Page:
The Carousel Method: A Cure for Zoom Silence

By David Nurenberg

Since remote learning began, we’ve all had moments when we’ve asked a question of our class, only to be met with a grid of faces—or black boxes—that is utterly silent. Whether you’re trying to generate a discussion or assess learning, the hardest part can often be simply drawing the students out of their shells.

Of course, this dilemma predates remote learning, and teachers have developed many tools for shaking a class out of that stupor and making sure that all students, and not just the avid hand-raisers, get involved in an activity. One of my favorites is the Carousel: it gets every student engaged and cooperatively thinking about an idea. The pace is quick enough to keep them active, and both you and your students can assess knowledge or assemble understanding quickly and thoroughly. Fortunately, all parts of this activity can translate easily to an online environment.

Here’s how a Carousel works in a face-to-face classroom. Before your students arrive, you place posters around the classroom, each of which bears a question or a topic, with any of several goals, including:

Generating ideas:

· “What makes for a good story?”

· “What are some genres of fiction?”

· “What are the reasons some students fear poetry?”

Reviewing recently learned material:

· “What do organisms need to survive?”

· “What makes a habitat well suited to an organism?”

· “What might make a habitat change over time?”

Making and supporting arguments:

· “Why the USA should have joined the League of Nations”

· “Why it should not have”

· “Evidence of instability in the French monarchy prior to the revolution”

Students are placed into groups. Each group is given its own unique color of magic markers, and is told to stand near one of the posters. Their job is to add as much to the poster as they can, in response to the question or topic, before the teacher calls “time” and begins a new round. At that point, all groups rotate clockwise around the room. As each group comes to a new poster, they can add, comment on, or revise what their predecessors wrote, with every group’s contributions traceable by their assigned marker color. The procedure continues until all groups have visited all posters and returned to their starting spot—at this time, they can read the class’s collective knowledge. By now every student has been engaged as both generator and consumer of knowledge, and the amount of material both created and analyzed/responded to is far in excess of what could come out of any discussion limited by who raises their hand and gets called on.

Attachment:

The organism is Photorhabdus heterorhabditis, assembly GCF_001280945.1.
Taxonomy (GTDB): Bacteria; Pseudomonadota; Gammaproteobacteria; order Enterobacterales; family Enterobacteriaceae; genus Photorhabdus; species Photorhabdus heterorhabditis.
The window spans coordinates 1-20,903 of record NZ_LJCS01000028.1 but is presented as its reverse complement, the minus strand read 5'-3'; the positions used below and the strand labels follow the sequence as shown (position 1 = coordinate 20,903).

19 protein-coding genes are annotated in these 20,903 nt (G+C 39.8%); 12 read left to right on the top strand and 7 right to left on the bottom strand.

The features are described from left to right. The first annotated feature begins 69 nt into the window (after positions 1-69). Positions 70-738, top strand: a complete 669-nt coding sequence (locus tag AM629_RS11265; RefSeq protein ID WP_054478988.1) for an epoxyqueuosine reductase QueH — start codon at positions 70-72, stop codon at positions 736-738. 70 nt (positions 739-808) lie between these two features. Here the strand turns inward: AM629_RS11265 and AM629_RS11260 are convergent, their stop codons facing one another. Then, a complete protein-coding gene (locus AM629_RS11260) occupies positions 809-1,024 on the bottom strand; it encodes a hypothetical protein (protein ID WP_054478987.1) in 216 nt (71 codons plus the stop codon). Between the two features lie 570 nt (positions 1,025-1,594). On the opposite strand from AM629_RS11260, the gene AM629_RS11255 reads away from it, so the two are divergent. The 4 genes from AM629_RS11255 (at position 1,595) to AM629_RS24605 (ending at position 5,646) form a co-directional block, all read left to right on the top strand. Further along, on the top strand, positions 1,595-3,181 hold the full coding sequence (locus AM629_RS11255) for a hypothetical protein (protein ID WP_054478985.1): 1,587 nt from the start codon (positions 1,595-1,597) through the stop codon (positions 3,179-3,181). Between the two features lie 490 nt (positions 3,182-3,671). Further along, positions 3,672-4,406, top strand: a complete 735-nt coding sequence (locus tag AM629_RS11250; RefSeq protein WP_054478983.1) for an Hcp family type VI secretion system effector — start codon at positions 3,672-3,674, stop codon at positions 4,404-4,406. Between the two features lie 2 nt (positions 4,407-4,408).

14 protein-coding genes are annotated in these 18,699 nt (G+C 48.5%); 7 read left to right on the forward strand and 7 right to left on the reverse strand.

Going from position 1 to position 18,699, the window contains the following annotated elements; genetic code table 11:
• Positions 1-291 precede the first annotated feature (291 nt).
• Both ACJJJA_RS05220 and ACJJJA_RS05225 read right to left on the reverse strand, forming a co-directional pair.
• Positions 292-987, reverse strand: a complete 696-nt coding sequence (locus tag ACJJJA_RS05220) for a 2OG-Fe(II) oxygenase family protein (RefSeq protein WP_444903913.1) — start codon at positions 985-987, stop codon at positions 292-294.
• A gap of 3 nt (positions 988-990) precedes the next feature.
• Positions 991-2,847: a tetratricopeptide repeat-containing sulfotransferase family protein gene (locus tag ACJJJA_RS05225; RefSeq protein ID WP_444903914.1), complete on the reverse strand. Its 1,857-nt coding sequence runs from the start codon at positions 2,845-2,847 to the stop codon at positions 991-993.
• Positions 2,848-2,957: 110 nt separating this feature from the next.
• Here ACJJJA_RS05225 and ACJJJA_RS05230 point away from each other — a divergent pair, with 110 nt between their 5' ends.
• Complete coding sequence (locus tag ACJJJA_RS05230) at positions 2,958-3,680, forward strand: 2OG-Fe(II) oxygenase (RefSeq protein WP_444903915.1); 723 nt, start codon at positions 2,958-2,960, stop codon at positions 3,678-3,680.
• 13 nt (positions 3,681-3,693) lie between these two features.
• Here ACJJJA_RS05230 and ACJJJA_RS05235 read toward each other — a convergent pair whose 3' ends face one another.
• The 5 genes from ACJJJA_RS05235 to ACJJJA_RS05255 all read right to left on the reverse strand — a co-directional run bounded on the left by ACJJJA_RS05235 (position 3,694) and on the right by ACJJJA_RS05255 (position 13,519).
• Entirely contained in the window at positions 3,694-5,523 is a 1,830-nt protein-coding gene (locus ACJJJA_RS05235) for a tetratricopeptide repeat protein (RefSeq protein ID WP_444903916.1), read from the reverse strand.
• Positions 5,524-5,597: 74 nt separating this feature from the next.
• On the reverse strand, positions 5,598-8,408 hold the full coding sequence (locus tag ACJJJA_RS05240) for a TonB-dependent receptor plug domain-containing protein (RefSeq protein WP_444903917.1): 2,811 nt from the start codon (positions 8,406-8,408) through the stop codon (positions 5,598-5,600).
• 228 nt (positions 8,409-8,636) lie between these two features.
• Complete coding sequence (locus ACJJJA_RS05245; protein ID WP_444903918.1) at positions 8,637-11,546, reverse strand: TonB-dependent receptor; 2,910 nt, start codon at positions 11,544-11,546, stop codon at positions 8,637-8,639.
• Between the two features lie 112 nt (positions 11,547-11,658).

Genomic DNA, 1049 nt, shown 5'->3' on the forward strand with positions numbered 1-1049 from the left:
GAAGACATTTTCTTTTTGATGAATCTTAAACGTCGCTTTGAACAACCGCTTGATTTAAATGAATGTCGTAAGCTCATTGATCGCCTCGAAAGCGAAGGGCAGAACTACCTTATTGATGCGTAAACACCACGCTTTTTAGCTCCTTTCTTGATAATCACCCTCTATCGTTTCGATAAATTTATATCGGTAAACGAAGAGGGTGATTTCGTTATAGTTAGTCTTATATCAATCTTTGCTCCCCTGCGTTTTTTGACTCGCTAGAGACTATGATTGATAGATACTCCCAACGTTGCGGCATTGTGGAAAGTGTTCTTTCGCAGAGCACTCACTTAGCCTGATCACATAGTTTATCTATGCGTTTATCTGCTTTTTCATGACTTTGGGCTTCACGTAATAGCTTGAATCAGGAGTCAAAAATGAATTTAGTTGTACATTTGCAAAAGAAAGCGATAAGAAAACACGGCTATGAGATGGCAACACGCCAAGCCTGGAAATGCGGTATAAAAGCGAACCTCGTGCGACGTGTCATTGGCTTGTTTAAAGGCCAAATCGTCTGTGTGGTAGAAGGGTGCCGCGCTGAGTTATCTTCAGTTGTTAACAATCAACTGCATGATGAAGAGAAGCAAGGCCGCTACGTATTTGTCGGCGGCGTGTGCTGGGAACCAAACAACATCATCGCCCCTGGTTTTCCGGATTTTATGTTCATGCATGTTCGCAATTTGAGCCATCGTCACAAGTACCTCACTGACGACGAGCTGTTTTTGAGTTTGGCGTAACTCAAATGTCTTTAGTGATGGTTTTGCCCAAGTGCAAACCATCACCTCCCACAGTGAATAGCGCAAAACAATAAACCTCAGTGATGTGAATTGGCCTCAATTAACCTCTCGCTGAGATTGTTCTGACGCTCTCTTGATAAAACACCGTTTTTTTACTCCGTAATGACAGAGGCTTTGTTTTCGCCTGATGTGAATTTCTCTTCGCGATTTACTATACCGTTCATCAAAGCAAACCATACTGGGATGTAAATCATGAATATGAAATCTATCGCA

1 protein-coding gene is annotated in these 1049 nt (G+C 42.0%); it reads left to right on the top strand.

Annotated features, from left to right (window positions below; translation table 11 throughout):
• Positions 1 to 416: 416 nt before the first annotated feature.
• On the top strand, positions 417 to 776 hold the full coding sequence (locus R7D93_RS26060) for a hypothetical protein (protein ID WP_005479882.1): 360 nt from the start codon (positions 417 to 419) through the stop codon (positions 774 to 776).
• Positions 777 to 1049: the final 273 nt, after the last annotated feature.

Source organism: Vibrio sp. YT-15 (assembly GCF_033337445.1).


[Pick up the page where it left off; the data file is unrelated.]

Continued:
So how do you orchestrate a Carousel online? The “posters” become Google docs which you can set up and make editable by anyone in the class. You can make and distribute a master list of all the Google doc “posters” with each poster’s URL (the link to its Google doc), as well as a written schedule: In Round One, group 1 will go to URL #1, group 2 will go to URL #2, group 3 will go to URL #3…then in Round Two, group 1 will go to URL #2, group 2 will go to URL #3, and group 3 will go to URL #1, and so on. You can see one of my master lists below.

To help mitigate confusion, I color code each group by the color of their “marker” and give each group their own special emoji icon, to help them better see where they are supposed to be during each round.

When the activity begins, student groups are assigned to Zoom breakout rooms, which lets them confer as they visit their group’s assigned doc for a given round. They go on to add to or edit the doc, making sure any text they add is in their group’s assigned color. As the teacher, I can watch their edits in real-time by visiting the Google docs myself; in fact, I like having all the poster docs open at once for a “god’s-eye-view” of the whole procedure, something I could never do with a physical classroom Carousel. I can also temporarily join their breakout rooms to observe or be a part of their process that way. After class, I can use Google docs’ revision history feature to see which individual students within a group did, or didn’t, make contributions, which is another advantage over a physical Carousel.

As each round wanes I broadcast “one minute warnings” into everyone’s breakout rooms, and then I broadcast the command to switch to the next doc as per the schedule I gave them. At the very end, I call everyone back and do share-screens of each doc in turn, to review or amend the amassed wisdom of the whole class.

You, as well as your students, will certainly need to practice this procedure before it becomes routine. I strongly recommend using it first for a low-stakes, easy-access task (“what are your favorite movies?”) until everyone gets the hang of it, and then go on to apply it to more challenging academic content. Once you and your class have mastered the sequence of steps, a virtual Carousel can be the antidote to the dreaded plague of silent Zoom grids.


David Nurenberg, PhD is an associate professor at Lesley University’s Graduate School of Education in Cambridge, MA. He taught high school ELA for 20 years, and now trains teachers and consults for schools in the Boston area. David is also the host of the progressive-education podcast Ed Infinitum. His latest book, What Does Injustice Have to Do with Me?, was published by Rowman and Littlefield this year.

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